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#1 2011-12-14 18:05:01

louis
Member
From: UK
Registered: 2008-03-24
Posts: 3,939

Mars Economic Activity

What sort of revenue earning activities might we see in the early colonial period on Mars - the first 20-30 years say?  Here are some ideas with indications of earning potential:


Basing my analysis on a figure of $20,000 per kg for transit from Mars to Earth, I think the following revenue earners could be pursued by early colonists -


1.  Sale of regolith- I think a figure of $100,000 per kg will be quite reasonable. Even ordinary Mars dust will be a very valuable commodity (as is ordinary lunar dust).  My analysis suggests several thousand institutes around the globe would be interested in acquiring Mars regolith (just as there is great interest in lunar regolith).  I think earnings of $200-$400 million per annum for the first ten years are possible.

2.  Sale of meteorites.  Meteorites on Earth are collected by both scientists and private collectors. Rare meteorites can be worth millions of dollars. Mars meteorites will be rare almost by definition.  I think we could be talking about $500,000 per kg for the right meteorites. Geology.com offers advice over the web on the pricing of meteorites. At the cheap end these can start at around 50 cents per gram. But rare Mars and lunar meteorites may sell for $1,000 per gram or more – much more in some cases.  So a kilogram meteorite could cost around a $1million or more.  For the first ten years, I think the value of meteorite exports could be in the region of $500 million per annum.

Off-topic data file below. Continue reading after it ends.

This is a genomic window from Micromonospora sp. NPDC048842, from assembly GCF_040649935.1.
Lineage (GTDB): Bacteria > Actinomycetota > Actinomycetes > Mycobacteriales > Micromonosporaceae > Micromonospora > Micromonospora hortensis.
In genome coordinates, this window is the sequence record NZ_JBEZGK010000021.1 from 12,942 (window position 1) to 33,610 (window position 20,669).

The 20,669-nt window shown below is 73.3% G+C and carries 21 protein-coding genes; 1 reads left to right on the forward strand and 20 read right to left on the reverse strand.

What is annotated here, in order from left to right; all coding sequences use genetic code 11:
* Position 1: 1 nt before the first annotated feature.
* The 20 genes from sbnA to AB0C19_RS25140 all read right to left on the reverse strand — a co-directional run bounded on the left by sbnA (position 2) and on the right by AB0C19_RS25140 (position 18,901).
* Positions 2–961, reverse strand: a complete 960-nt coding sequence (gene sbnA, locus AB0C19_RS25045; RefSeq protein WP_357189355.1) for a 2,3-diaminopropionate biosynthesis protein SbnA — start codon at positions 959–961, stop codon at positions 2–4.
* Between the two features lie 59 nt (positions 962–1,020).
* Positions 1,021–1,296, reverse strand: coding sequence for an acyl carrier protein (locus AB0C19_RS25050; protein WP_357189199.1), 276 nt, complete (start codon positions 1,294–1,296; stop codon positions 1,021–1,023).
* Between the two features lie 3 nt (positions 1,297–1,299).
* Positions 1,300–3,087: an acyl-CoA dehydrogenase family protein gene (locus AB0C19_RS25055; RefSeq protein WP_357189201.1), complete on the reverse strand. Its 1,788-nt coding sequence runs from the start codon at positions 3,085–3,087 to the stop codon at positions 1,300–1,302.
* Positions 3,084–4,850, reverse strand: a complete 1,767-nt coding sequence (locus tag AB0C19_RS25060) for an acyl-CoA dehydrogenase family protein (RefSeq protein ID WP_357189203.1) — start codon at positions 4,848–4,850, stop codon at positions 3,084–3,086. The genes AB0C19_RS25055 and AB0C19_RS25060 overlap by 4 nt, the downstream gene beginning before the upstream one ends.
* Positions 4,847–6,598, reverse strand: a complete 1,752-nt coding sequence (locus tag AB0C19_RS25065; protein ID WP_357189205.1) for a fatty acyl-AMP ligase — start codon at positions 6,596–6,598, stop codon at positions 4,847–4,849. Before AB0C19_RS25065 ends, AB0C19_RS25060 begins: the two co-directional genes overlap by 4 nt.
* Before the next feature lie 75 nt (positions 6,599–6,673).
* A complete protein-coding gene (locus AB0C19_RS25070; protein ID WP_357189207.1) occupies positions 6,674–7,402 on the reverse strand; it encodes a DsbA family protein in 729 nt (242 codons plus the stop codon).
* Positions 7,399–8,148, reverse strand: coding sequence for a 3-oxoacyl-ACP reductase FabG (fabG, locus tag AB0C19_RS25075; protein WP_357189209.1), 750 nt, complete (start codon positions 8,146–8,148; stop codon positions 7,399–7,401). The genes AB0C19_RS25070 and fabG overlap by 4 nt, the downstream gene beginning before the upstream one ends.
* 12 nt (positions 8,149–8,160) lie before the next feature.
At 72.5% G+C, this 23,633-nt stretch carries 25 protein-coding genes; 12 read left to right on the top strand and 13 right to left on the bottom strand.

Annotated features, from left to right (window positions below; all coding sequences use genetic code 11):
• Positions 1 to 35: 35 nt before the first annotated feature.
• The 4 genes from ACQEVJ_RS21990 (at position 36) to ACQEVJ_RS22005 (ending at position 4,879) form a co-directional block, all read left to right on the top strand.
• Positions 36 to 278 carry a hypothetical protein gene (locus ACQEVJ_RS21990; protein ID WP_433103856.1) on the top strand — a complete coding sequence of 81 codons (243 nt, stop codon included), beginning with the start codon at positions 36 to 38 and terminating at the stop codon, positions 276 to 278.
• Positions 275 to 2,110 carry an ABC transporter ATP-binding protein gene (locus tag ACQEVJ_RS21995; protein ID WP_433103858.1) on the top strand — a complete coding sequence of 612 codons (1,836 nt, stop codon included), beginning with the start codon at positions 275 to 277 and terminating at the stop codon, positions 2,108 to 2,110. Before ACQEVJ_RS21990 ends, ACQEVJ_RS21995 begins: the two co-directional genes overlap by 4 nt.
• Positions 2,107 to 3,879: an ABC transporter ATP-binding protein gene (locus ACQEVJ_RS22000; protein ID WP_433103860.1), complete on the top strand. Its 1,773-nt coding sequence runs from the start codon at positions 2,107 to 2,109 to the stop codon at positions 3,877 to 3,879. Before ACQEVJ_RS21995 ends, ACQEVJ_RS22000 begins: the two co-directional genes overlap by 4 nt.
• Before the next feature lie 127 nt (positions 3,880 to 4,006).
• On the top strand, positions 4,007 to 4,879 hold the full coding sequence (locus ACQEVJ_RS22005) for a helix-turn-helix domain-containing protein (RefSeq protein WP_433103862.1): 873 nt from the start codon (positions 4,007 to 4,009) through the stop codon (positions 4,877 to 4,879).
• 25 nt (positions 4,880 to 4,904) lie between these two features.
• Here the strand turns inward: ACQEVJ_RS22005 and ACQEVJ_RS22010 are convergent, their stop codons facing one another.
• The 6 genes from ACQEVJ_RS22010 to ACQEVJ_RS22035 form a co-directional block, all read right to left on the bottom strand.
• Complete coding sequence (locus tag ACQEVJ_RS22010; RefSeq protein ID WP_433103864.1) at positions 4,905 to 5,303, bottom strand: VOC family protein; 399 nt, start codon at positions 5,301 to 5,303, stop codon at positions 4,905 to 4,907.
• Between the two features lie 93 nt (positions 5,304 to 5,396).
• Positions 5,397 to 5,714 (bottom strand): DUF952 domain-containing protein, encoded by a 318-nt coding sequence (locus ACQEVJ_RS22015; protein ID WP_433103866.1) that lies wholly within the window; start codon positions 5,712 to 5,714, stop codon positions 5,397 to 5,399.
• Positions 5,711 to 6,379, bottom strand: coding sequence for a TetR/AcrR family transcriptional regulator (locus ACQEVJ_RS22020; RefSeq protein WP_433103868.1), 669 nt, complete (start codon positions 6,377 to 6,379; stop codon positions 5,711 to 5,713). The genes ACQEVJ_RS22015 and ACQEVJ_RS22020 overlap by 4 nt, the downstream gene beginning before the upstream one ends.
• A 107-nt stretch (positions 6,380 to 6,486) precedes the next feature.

3.  Export of gold, platinum, diamonds and other precious metals and stones.  With gold currently trading at over 50,000 dollars a Kg, this could be a major source of revenue. Of course it does depend on the colonists discovering exposed gold sources on the surface – no reason why not as no one else is prospecting for gold. Similarly other precious metals and stones could produce huge amounts of revenue. Earnings of $50million per annum don't seem impossible.

4.  General commercial sponsorship. The sponsorship available for the initial landings should be on a par with the Olympics. But there will be opportunities for ongoing sponsorship e.g. of exploration missions to Olympus Mons or the Grand Canyon of Mars or to the polar region.  Commercial sponsorship of the Olympics amounts to about $1000 million in the Olympic year. I think we could assume the initial landing could attract sponsorship of about $500million at least.  Subsequent explorations should be able to clear at least $200million a time I would say.